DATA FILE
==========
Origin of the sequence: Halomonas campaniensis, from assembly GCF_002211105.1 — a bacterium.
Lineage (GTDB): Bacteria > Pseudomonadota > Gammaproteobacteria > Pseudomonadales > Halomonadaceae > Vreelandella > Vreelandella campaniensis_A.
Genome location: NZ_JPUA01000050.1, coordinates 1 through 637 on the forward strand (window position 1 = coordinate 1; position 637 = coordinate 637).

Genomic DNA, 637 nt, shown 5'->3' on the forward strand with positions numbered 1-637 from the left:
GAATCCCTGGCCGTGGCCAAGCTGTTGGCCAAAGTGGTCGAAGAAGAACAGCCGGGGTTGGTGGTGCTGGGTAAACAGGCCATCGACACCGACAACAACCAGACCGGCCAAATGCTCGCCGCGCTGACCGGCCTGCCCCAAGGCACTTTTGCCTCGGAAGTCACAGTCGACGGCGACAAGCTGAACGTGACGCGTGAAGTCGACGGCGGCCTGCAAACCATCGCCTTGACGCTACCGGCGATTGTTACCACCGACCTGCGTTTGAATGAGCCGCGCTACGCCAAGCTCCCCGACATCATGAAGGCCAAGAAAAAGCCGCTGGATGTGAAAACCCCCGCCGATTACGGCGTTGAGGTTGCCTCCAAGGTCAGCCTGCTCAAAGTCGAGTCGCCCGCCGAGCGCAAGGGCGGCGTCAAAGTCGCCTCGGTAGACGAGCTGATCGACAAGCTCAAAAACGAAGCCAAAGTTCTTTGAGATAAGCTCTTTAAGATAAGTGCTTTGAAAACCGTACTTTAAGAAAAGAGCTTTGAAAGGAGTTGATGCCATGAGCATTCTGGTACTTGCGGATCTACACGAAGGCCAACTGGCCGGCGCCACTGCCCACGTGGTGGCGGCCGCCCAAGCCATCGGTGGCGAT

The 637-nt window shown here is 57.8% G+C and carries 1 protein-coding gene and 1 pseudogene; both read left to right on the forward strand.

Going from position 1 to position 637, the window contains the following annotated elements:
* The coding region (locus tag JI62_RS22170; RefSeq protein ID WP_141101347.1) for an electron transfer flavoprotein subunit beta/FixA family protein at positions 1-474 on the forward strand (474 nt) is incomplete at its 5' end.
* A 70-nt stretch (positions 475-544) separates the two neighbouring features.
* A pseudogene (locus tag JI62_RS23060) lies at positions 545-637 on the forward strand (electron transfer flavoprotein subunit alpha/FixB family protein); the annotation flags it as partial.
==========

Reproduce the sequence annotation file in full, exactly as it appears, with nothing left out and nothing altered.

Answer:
Origin of the sequence: Halomonas campaniensis, from assembly GCF_002211105.1 — a bacterium.
Lineage (GTDB): Bacteria > Pseudomonadota > Gammaproteobacteria > Pseudomonadales > Halomonadaceae > Vreelandella > Vreelandella campaniensis_A.
Genome location: NZ_JPUA01000050.1, coordinates 1 through 637 on the forward strand (window position 1 = coordinate 1; position 637 = coordinate 637).

Genomic DNA, 637 nt, shown 5'->3' on the forward strand with positions numbered 1-637 from the left:
GAATCCCTGGCCGTGGCCAAGCTGTTGGCCAAAGTGGTCGAAGAAGAACAGCCGGGGTTGGTGGTGCTGGGTAAACAGGCCATCGACACCGACAACAACCAGACCGGCCAAATGCTCGCCGCGCTGACCGGCCTGCCCCAAGGCACTTTTGCCTCGGAAGTCACAGTCGACGGCGACAAGCTGAACGTGACGCGTGAAGTCGACGGCGGCCTGCAAACCATCGCCTTGACGCTACCGGCGATTGTTACCACCGACCTGCGTTTGAATGAGCCGCGCTACGCCAAGCTCCCCGACATCATGAAGGCCAAGAAAAAGCCGCTGGATGTGAAAACCCCCGCCGATTACGGCGTTGAGGTTGCCTCCAAGGTCAGCCTGCTCAAAGTCGAGTCGCCCGCCGAGCGCAAGGGCGGCGTCAAAGTCGCCTCGGTAGACGAGCTGATCGACAAGCTCAAAAACGAAGCCAAAGTTCTTTGAGATAAGCTCTTTAAGATAAGTGCTTTGAAAACCGTACTTTAAGAAAAGAGCTTTGAAAGGAGTTGATGCCATGAGCATTCTGGTACTTGCGGATCTACACGAAGGCCAACTGGCCGGCGCCACTGCCCACGTGGTGGCGGCCGCCCAAGCCATCGGTGGCGAT

The 637-nt window shown here is 57.8% G+C and carries 1 protein-coding gene and 1 pseudogene; both read left to right on the forward strand.

Going from position 1 to position 637, the window contains the following annotated elements:
* The coding region (locus tag JI62_RS22170; RefSeq protein ID WP_141101347.1) for an electron transfer flavoprotein subunit beta/FixA family protein at positions 1-474 on the forward strand (474 nt) is incomplete at its 5' end.
* A 70-nt stretch (positions 475-544) separates the two neighbouring features.
* A pseudogene (locus tag JI62_RS23060) lies at positions 545-637 on the forward strand (electron transfer flavoprotein subunit alpha/FixB family protein); the annotation flags it as partial.